I think you open up that really important point that if so many of our music education philosophies that we've formed, talk about lifelong music making, except none of us really examine if lifelong music making actually happens sometimes. And also putting together Bali against the United States right there, this the recognizing the ways in which our language in the United States compartmentalizes music, like music is the thing you do at this time. Whereas many other cultures, it's kind of it's through the fabric of your life.

 

Brent Talbot  06:01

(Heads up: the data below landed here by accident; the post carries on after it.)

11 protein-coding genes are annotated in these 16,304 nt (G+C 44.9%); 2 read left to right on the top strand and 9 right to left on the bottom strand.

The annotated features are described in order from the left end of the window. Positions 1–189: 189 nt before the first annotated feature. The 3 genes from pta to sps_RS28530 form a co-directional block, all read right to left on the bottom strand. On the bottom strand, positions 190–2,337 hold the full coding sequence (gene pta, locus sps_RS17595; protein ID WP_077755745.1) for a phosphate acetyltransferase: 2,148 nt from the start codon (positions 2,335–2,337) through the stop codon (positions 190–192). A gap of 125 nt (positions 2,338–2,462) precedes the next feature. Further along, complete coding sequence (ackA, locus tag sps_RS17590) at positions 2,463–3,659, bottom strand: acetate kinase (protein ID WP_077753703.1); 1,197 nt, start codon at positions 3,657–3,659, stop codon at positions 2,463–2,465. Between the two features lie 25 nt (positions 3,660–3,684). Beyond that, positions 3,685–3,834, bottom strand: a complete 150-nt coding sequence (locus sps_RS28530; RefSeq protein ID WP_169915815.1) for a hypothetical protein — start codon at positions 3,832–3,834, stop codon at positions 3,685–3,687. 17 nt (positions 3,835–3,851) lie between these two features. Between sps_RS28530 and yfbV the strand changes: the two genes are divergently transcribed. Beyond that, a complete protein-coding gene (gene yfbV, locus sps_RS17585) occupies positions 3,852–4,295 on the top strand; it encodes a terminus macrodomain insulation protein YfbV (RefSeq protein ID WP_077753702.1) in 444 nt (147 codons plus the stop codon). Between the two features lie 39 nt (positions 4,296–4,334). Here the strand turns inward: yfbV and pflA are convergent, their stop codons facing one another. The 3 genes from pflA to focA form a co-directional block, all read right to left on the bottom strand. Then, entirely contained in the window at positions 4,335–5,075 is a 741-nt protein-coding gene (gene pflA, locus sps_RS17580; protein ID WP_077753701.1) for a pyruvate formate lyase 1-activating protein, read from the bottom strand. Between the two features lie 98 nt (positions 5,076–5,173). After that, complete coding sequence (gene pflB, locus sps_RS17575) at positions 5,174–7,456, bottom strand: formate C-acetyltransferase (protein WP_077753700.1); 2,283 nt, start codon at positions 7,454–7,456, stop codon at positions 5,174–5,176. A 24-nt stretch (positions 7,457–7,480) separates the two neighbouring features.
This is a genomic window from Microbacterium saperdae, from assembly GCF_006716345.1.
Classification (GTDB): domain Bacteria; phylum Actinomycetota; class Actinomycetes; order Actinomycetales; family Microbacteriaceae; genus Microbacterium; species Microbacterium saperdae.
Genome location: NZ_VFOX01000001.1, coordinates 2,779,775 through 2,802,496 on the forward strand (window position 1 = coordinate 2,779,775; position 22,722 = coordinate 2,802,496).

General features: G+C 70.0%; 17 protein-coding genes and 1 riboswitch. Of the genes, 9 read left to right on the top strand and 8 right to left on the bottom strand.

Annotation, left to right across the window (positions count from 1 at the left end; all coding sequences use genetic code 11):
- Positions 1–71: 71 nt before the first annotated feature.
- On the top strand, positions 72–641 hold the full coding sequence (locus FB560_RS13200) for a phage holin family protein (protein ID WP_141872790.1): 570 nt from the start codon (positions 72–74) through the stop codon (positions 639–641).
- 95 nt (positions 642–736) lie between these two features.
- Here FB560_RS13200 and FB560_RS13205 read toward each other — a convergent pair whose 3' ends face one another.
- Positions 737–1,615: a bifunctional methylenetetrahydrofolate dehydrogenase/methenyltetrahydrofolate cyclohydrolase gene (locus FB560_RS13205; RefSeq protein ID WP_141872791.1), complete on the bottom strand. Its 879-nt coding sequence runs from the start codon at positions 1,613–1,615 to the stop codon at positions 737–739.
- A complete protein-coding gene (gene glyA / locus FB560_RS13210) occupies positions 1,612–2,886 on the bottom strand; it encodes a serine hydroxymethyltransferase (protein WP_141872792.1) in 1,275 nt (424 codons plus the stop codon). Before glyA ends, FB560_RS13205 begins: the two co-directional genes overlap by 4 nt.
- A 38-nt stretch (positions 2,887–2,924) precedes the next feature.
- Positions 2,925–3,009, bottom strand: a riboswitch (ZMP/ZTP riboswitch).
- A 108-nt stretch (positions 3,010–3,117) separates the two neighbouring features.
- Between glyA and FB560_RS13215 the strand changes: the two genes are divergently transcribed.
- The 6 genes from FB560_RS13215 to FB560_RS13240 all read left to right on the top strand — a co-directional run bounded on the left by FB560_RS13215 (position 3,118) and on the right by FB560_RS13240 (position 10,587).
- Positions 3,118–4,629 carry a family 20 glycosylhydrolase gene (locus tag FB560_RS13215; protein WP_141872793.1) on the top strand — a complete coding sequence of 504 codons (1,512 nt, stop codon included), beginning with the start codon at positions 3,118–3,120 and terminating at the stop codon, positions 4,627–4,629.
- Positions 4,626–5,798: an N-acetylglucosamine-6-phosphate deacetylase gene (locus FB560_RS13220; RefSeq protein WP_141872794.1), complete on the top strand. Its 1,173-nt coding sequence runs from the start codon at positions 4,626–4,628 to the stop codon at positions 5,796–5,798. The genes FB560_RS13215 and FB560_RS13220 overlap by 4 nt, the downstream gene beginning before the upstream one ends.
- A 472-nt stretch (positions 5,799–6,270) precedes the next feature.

Yes, Bali, definitely, it is embedded in the fabric. And we do and I would say music in America is also embedded in the fabric of what we do. But I think it's the institutional. It's the institutional participation and the way that we structure that we start to remove it, which is why then, when we interview people, as researchers in higher ed, we ask them, you know, like, or we just casually or at a party, and we're talking to somebody and we're like, you know, like, oh, well, what do you what do you do? Well, I, you know, do all these different things. And they start to list all the musical activities that they do, like, I play guitar, and I sing in my church, you know, it's like, but I'm not a musician. Yes, is the follow up, you know, it's a follow up. And I'm like, wow, you literally just listed the three musical things you do, but you don't label yourself a musician because we've created an envir- or structure where, unless you study it formally, to a point where you're going to be a professional, whatever that might mean. Even people who are gigging and have like, bar gigues on the weekends, or whatever they're doing, you know, they're like, Yeah, but I'm not a musician. But you play more than most of the musicians I know, you know, it's like, so I think that's, yeah, that's, that's exactly right. When we have these philosophies, statements, that, that do this, but often we get in the way, and we is because the structure of participation is so rigid. And as design, you know, it just starts spitting people out and separating them and so people just don't see themselves as music makers, even though they may be